Helping Hands Pantry Needs
Closed due to Covid-19
Andrew & Jennifer Cotton are frequent visitors in our worship assembly; both are nurses. Andrew works for one of the Healthcare Providers in this area. Not very busy at this time, he would like very much to help those in the community in a positive way: when people have health concerns, he, as a nurse, can take vital signs, make assessments, evaluate and make recommendations as to what steps need to be taken. He would also be available to run errands, like picking up groceries etc. His services, of course, would be free. Andrew’s phone number is available from the church office.
Inspiration from Zambia – Madison Stone
This week we wanted to share some thoughts from Troy & Leana Futrell’s granddaughter Madison whom we help support in the East African nation of Zambia working in a medical team effort. She reminds us of the need to be active in being a light for others in difficult times. Keep Madison and this effort in your thoughts and prayers. For the elders, Ken D
BE A LIGHT
In our first few months into living in Zambia, we got pretty used to the power outages that would occur most nights. We learned how to hang out, eat, play games, and watch a movie all in the dark. We got used to the power being out for several hours a day, but one time, we were without power for 50 hours straight. There were no streetlights, so it would be pitch black when the power would go out. Our lights didn’t work, we could not charge our electronics, and there was no refrigeration. We couldn’t fix all of those “problems” immediately but we could fix the darkness. We didn’t have to sit in the pitch black for long. Once we would light a candle or a gas lamp, it would light up the room. Unfortunately, many people in this world live in a greater darkness that can’t be fixed by candles and gas lamps. It is our job as Christians to share the true Light of the World with the people around us.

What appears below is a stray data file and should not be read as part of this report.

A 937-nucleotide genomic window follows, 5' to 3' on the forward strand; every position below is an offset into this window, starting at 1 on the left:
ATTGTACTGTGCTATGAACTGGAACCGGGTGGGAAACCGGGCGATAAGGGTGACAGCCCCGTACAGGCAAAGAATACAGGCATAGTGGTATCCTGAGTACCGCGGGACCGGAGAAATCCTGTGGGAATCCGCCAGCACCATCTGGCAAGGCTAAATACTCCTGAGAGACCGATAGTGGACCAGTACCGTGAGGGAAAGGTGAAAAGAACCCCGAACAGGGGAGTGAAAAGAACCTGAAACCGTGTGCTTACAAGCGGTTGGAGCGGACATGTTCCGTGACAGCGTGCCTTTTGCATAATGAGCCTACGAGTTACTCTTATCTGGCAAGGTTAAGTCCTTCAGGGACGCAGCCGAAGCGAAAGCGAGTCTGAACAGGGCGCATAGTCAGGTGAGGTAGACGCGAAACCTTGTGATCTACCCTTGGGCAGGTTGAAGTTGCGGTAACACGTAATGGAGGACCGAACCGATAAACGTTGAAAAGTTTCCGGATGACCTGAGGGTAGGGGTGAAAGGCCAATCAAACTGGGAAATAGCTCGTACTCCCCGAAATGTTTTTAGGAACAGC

People don’t usually enjoy being in the dark. The dark can be scary, It can be hard and exhausting. The dark may also cause fear. But those 50 hours that the power was out gave me something new that I had not realized before. It gave me time. Time to reflect on things that I am thankful for, that I often take for granted. I decided to use that time to make an ongoing list of what I was thankful for: a roof over my head to protect me from the rain, food, gas stoves, transportation, puppies, family, friends to sit in the darkness with, board games, books, and my list continued to grow the longer we didn’t have power. It was not easy. In fact, it was really hard. But, choosing to sit in the darkness and let it consume my thoughts and feelings would have made the situation so much worse. Sometimes it might feel like the world is really dark, but there is always something to be thankful for.
Matthew 5:14-16 says; “You are the light of the world. A town built on a hill cannot be hidden. 15 Neither do people light a lamp and put it under a bowl. Instead they put it on its stand, and it gives light to everyone in the house. 16 In the same way, let your light shine before others, that they may see your good deeds and glorify your Father in heaven.”
I am thankful that the light offered by Jesus is for everyone. When the darkness seems so prevalent, I think it’s important to remember that we still have things to be thankful for. We can’t always fix someone’s problem or take it away, but we can be there with them through the darkness. We can sit with them and offer a light. We can still rejoice and praise our Lord. We can still pray for people. We can still be a light